I think this is one of the more naive articles I have ever read about beer:
“The story is critical because it’s what differentiates a beer from any other beer,” Calagione told me. Still, he added, “just because you hear of some creepy group of Norwegians that 300 years ago put the blood of virgins into beer doesn’t mean you should replicate it. You have to have a story, but can you have a story and also make a world-class beer?”... In a way that other drinks often don’t, these beers explicitly convey the distinctive tastes of distinctive pasts. “I can write stuff and bang on about, ‘Oh, the beers were very different back then,’ but people don’t listen very well,” says Pattinson, who is now trying to bring back Scottish India pale ales. “If you give them a bottle of something to drink, they’ll understand.”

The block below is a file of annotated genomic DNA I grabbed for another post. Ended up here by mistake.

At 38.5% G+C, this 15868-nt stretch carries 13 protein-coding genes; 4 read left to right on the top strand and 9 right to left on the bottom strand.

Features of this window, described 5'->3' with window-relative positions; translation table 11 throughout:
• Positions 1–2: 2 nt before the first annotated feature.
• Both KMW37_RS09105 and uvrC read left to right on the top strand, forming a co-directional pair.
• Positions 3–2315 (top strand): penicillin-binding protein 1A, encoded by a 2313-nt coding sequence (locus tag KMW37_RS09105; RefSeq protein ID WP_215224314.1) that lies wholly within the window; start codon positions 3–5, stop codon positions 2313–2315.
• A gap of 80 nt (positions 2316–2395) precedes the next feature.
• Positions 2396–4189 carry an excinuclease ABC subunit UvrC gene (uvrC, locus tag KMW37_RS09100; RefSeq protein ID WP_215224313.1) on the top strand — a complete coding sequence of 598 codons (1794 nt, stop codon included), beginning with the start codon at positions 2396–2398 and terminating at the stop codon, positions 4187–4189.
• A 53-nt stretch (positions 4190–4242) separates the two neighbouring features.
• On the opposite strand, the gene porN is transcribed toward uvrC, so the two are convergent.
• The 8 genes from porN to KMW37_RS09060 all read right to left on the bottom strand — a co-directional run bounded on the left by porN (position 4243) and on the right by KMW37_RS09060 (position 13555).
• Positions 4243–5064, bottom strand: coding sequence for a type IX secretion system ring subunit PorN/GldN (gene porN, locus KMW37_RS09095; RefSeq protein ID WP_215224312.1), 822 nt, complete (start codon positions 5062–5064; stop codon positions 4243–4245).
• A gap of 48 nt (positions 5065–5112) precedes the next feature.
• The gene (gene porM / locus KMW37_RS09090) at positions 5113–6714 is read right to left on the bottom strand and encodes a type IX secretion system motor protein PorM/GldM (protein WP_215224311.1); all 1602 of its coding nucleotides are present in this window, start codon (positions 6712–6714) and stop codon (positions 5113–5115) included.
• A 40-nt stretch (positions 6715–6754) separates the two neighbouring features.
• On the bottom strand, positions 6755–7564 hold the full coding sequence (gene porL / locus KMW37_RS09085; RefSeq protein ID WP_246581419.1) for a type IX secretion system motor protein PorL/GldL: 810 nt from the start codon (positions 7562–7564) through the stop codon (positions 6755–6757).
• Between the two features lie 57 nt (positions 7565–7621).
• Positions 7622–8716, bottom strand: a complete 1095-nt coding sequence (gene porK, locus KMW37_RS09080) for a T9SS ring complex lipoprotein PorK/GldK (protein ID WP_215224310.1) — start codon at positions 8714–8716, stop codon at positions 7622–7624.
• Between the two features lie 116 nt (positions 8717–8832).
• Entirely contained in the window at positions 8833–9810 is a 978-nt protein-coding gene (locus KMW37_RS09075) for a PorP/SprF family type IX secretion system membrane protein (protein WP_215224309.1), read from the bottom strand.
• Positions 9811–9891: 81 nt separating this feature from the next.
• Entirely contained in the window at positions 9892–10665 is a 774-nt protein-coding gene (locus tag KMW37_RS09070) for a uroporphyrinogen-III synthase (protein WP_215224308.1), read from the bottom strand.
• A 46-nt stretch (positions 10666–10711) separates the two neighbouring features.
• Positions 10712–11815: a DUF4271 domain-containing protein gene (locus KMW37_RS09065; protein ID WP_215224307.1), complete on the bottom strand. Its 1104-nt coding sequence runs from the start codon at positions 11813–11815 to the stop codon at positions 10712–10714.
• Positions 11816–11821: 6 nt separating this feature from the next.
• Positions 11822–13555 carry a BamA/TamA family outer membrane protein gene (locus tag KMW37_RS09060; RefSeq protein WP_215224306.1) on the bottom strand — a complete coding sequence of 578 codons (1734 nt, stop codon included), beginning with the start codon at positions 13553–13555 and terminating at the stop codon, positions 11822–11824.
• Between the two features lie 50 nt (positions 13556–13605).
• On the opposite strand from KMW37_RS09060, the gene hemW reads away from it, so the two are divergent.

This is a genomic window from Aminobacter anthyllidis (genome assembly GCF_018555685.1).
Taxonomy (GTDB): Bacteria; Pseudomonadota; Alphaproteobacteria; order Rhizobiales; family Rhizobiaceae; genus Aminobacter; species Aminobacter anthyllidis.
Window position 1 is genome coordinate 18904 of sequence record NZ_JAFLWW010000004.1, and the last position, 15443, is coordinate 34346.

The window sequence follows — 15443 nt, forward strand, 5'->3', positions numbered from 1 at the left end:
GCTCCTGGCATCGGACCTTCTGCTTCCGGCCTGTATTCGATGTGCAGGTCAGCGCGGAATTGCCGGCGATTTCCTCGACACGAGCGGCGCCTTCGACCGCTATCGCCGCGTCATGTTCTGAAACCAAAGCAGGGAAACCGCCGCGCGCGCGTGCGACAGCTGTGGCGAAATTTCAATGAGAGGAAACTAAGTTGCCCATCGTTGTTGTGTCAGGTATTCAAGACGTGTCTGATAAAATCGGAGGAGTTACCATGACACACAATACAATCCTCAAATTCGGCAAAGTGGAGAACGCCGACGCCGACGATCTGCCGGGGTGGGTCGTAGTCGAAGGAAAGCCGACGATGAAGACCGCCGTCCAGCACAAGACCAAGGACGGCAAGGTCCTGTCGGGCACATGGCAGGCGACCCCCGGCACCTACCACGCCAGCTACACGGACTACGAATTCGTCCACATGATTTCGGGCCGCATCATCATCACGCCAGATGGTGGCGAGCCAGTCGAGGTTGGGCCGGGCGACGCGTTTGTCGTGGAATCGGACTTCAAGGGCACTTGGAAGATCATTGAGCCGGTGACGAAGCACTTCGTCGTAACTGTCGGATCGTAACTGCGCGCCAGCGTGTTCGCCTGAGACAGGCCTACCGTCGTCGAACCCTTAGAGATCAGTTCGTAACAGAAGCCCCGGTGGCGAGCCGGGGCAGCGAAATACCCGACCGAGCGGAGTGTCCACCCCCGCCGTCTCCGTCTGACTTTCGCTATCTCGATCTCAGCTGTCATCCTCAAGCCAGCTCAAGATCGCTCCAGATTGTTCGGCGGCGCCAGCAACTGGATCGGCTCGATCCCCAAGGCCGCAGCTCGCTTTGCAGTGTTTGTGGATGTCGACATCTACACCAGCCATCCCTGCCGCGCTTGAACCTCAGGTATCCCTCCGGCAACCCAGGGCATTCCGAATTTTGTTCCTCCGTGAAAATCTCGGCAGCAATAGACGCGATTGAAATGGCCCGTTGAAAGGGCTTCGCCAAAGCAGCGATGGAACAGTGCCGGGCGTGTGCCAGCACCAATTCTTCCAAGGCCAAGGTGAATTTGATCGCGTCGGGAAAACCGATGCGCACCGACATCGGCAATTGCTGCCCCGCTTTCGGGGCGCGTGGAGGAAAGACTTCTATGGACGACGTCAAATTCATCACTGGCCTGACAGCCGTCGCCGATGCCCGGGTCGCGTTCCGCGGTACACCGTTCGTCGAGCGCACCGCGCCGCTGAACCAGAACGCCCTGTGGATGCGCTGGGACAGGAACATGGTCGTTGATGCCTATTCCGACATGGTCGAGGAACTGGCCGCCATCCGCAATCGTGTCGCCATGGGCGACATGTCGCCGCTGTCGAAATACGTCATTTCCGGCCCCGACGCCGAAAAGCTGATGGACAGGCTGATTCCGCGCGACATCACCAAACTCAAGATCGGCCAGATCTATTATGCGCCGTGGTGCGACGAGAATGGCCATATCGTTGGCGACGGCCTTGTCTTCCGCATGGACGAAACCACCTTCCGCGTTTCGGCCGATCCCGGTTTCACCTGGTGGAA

Spot the difference? Chalk and cheese. "Story" can mean many many things but it is rarely used in relation to beer to mean something that is actually true. How many "modern interpretations" have anything to do with sitting about the big mid-eastern clay pot and sucking through a straw? How many celebrate American colonial corn beer? Damn few. Yet we seldom see anyone really asking whether what is being foisted is authentic.